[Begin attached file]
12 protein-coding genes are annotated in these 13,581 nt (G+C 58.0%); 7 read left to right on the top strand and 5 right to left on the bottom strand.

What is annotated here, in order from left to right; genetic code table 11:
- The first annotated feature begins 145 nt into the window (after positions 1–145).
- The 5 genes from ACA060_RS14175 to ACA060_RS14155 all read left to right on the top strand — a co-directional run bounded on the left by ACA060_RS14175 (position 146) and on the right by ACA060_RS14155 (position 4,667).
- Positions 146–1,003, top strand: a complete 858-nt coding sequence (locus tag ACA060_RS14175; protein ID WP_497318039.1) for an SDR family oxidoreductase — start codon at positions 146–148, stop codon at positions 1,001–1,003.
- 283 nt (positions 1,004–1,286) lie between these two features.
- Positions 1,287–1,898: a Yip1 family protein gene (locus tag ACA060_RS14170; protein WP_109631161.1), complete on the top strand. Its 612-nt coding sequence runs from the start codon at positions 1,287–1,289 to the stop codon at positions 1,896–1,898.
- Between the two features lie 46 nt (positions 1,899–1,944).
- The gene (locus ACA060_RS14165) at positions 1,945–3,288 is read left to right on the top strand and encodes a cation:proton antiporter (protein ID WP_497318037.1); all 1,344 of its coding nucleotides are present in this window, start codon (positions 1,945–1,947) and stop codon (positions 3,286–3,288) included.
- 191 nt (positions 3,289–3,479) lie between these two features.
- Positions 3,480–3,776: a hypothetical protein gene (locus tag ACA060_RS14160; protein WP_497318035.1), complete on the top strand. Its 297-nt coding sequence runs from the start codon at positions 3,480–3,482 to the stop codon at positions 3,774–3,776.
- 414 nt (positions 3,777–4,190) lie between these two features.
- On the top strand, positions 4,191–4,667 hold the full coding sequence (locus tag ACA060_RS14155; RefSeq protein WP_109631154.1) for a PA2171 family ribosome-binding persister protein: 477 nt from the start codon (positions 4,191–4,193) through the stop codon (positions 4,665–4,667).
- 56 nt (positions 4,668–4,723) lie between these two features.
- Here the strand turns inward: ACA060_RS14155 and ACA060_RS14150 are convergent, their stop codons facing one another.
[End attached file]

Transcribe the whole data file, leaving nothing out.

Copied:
12 protein-coding genes are annotated in these 13,581 nt (G+C 58.0%); 7 read left to right on the top strand and 5 right to left on the bottom strand.

What is annotated here, in order from left to right; genetic code table 11:
- The first annotated feature begins 145 nt into the window (after positions 1–145).
- The 5 genes from ACA060_RS14175 to ACA060_RS14155 all read left to right on the top strand — a co-directional run bounded on the left by ACA060_RS14175 (position 146) and on the right by ACA060_RS14155 (position 4,667).
- Positions 146–1,003, top strand: a complete 858-nt coding sequence (locus tag ACA060_RS14175; protein ID WP_497318039.1) for an SDR family oxidoreductase — start codon at positions 146–148, stop codon at positions 1,001–1,003.
- 283 nt (positions 1,004–1,286) lie between these two features.
- Positions 1,287–1,898: a Yip1 family protein gene (locus tag ACA060_RS14170; protein WP_109631161.1), complete on the top strand. Its 612-nt coding sequence runs from the start codon at positions 1,287–1,289 to the stop codon at positions 1,896–1,898.
- Between the two features lie 46 nt (positions 1,899–1,944).
- The gene (locus ACA060_RS14165) at positions 1,945–3,288 is read left to right on the top strand and encodes a cation:proton antiporter (protein ID WP_497318037.1); all 1,344 of its coding nucleotides are present in this window, start codon (positions 1,945–1,947) and stop codon (positions 3,286–3,288) included.
- 191 nt (positions 3,289–3,479) lie between these two features.
- Positions 3,480–3,776: a hypothetical protein gene (locus tag ACA060_RS14160; protein WP_497318035.1), complete on the top strand. Its 297-nt coding sequence runs from the start codon at positions 3,480–3,482 to the stop codon at positions 3,774–3,776.
- 414 nt (positions 3,777–4,190) lie between these two features.
- On the top strand, positions 4,191–4,667 hold the full coding sequence (locus tag ACA060_RS14155; RefSeq protein WP_109631154.1) for a PA2171 family ribosome-binding persister protein: 477 nt from the start codon (positions 4,191–4,193) through the stop codon (positions 4,665–4,667).
- 56 nt (positions 4,668–4,723) lie between these two features.
- Here the strand turns inward: ACA060_RS14155 and ACA060_RS14150 are convergent, their stop codons facing one another.